About the list, Podles said, “Yeah, its conjecture. I mean it’s—well some of it’s certain like McCarrick certainly…Sipe knew about McCarrick … as did McElroy.”
Regarding Sipe’s letter, McElroy offered a timeline of events. After describing how Sipe had employed a process server posing as a major donor to deliver his letter to the bishop, McElroy said, “Then, I called him, and I said ‘Look, ya know, how can we have any trust in our conversation after this?’ He sent a process server, he lies, it’s notarized, you sent it to all these people in the world. So I said, ‘I’m not meeting with you any more.’” McElroy then described a second letter he had received from Sipe in which he had summarized the points made in his previous discussions with McElroy. The second letter, according to McElroy, was addressed to the papal nuncio and the Pontifical Commission in Rome for the the protection of children.
Sipe posted the letter (it is not clear if it is the first or second letter McElroy mentions) to his website accompanied by a brief caption in which he says, “This letter was sent to Bishop McElroy but [I] received no reply. Repeated phone calls to his office—left the message that copies would be made public, specifically delivered to the Papal Nuncio’s office in D.C. and to Rome for members of the Papal Commission for the Prevention of Abuse.” McElroy made no mention of Sipe’s phone calls or warnings that the letter would be sent to others.
When asked if Sipe had ever personally discussed the McElroy letter with him, Podles said, “He just mentioned that, you know, that he didn’t get any response.” Podles continued, “It’s difficult to know the exact sequence of events in the correspondence between Richard Sipe and McElroy. It’s difficult to tease out and not very relevant. The question is, why did McElroy not take all these allegations seriously?”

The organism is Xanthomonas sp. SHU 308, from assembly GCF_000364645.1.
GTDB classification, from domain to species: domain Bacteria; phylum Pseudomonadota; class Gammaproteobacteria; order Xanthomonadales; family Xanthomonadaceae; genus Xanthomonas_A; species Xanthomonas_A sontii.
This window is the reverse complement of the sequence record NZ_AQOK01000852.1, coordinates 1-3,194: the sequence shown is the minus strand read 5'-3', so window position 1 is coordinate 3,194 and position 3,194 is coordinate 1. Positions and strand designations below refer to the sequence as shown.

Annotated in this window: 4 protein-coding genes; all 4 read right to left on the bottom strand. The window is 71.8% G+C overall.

Summarizing his perspective on McElroy’s listening session remarks, Podles said, “Sipe can be a little bit difficult to deal with because Sipe had had many bad experiences with the bishops over the decades. Nonetheless, you don’t attack the messenger. You listen to the message, and decide about that, and investigate if necessary.
After receiving the second letter, McElroy alleges that he called Dr. Sipe: “Richard, I can’t tell what’s true and what’s not here, and I said, the nuncio’s not going to be able to look at this and tell what’s true or not and Rome isn’t going to tell what’s true or not. So if you have—he had said he had corroboration, because remember, he had worked on these cases as an expert witness. I believed he did probably have some corroboration, but I didn’t know for which ones. So I said, ‘If you have corroboration, send it to me ,or if you don’t trust me, send it to the nuncio, and if you don’t trust the nuncio, send it to the commission’…But, he never did anything about it…I encourage any of you who want to go look on his website, all of this stuff is there about how he labeled bishops and their orientation, the allegations against people, the allegations he makes against the pope. So you can see what a webbed reality that this letter was written like.
Responding to McElroy’s characterization of Sipe, Podles said, “It is true that Sipe held some unorthodox opinions; but he was an ethical researcher and would never misrepresent facts.” Podles expounded saying, “Sipe’s a psychologist and so therefore, he couldn’t…publicize what these people had told him in confidence. It would be a violation of professional ethics.”
When Podles was asked if McElroy’s treatment of Sipe in any way damaged Sipe’s credibility, he said, “Sipe was probably the one person in the whole world who knew about sexual abuse in the Catholic Church. No one. No one in the world knew more about it. Even if he wasn’t 100 percent right, he knew more than anybody else -– he knew more than McElroy or anyone at the Vatican. The fact is, is that no one is interested in talking to people who know things.”